Distal tubule basolateral potassium channels: cellular and molecular mechanisms of regulation

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Purpose of review

Multiple clinical and translational evidence support benefits of high potassium diet; however, there many uncertainties underlying the molecular and cellular mechanisms determining effects of dietary potassium. Kir4.1 and Kir5.1 proteins form a functional heteromer (Kir4.1/Kir5.1), which is the primary inwardly rectifying potassium channel on the basolateral membrane of both distal convoluted tubule (DCT) and the collecting duct principal cells. The purpose of this mini-review is to summarize latest advances in our understanding of the evolution, physiological relevance and mechanisms controlling these channels.

Recent findings

Kir4.1 and Kir5.1 channels play a critical role in determining electrolyte homeostasis in the kidney and blood pressure, respectively. It was reported that Kir4.1/Kir5.1 serves as potassium sensors in the distal nephron responding to variations in dietary intake and hormonal stimuli. Global and kidney specific knockouts of either channel resulted in hypokalemia and severe cardiorenal phenotypes. Furthermore, knock out of Kir5.1 in Dahl salt-sensitive rat background revealed the crucial role of the Kir4.1/Kir5.1 channel in salt-induced hypertension.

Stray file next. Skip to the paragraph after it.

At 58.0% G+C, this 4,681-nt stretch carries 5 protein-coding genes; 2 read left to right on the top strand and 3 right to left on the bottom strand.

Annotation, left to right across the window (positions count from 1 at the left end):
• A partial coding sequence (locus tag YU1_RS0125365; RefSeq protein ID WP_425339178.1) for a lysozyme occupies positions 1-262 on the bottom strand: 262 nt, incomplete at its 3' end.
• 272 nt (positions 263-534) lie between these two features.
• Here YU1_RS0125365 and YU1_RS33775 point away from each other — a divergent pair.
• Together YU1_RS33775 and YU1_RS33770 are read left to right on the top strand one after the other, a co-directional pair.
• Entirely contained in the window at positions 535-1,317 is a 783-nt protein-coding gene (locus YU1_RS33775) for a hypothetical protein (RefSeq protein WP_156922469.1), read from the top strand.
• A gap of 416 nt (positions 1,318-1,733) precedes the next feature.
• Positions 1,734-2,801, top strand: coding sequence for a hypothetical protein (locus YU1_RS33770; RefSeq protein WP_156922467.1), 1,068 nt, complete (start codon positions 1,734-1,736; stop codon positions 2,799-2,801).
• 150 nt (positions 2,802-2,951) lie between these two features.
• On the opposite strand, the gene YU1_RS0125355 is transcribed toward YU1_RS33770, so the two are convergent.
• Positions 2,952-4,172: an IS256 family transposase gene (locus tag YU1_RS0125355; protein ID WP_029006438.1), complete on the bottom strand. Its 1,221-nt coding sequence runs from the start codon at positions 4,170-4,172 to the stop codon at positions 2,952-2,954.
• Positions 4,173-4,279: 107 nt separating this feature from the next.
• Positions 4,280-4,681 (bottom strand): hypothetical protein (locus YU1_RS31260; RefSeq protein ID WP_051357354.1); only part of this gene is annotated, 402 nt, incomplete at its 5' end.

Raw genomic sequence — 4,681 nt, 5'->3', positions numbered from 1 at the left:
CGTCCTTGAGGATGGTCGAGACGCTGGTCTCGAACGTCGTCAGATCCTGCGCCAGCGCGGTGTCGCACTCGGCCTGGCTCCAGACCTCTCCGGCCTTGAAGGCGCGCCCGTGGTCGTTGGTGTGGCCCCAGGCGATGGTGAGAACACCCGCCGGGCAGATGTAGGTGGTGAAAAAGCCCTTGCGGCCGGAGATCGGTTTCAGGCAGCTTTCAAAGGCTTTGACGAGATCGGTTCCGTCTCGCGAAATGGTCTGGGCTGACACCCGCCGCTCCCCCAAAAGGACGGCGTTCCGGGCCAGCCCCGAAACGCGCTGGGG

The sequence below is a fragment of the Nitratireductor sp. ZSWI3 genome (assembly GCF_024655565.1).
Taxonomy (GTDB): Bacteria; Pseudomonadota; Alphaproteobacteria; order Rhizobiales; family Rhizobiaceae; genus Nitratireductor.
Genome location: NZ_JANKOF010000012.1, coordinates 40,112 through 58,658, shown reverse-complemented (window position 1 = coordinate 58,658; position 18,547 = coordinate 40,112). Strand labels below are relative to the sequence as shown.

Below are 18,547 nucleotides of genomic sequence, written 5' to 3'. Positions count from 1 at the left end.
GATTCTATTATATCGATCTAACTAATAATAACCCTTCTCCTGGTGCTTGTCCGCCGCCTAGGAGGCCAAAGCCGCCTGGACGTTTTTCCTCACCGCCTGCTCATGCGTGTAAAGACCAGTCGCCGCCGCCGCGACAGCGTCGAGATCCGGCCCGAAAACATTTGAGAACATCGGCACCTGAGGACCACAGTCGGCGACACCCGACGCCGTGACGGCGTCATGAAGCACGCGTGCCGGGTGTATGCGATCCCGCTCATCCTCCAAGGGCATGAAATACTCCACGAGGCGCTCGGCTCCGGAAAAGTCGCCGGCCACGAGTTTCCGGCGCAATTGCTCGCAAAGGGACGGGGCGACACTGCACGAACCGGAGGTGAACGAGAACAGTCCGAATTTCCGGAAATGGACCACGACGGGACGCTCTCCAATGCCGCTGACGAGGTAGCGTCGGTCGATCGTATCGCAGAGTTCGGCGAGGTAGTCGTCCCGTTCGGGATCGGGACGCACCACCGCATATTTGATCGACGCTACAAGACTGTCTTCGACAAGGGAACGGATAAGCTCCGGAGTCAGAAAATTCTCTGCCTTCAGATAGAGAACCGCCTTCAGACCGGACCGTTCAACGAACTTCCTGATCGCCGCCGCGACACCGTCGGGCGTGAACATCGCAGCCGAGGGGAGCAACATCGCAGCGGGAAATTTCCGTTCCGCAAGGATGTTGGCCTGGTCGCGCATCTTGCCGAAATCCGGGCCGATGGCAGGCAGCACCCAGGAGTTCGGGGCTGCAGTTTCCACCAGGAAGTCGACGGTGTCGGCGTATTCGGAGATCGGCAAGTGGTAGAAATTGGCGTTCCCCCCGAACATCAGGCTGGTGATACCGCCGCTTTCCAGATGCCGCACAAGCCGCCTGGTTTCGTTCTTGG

Here, we focus on reviewing novel experimental evidence of the physiological function, expression and hormonal regulation of renal basolateral inwardly rectifying potassium channels. Further investigation of molecular and cellular mechanisms controlling Kir4.1 and Kir4.1/Kir5.1-mediating pathways and development of specific compounds targeting these channels function is essential for proper control of electrolyte homeostasis and blood pressure.

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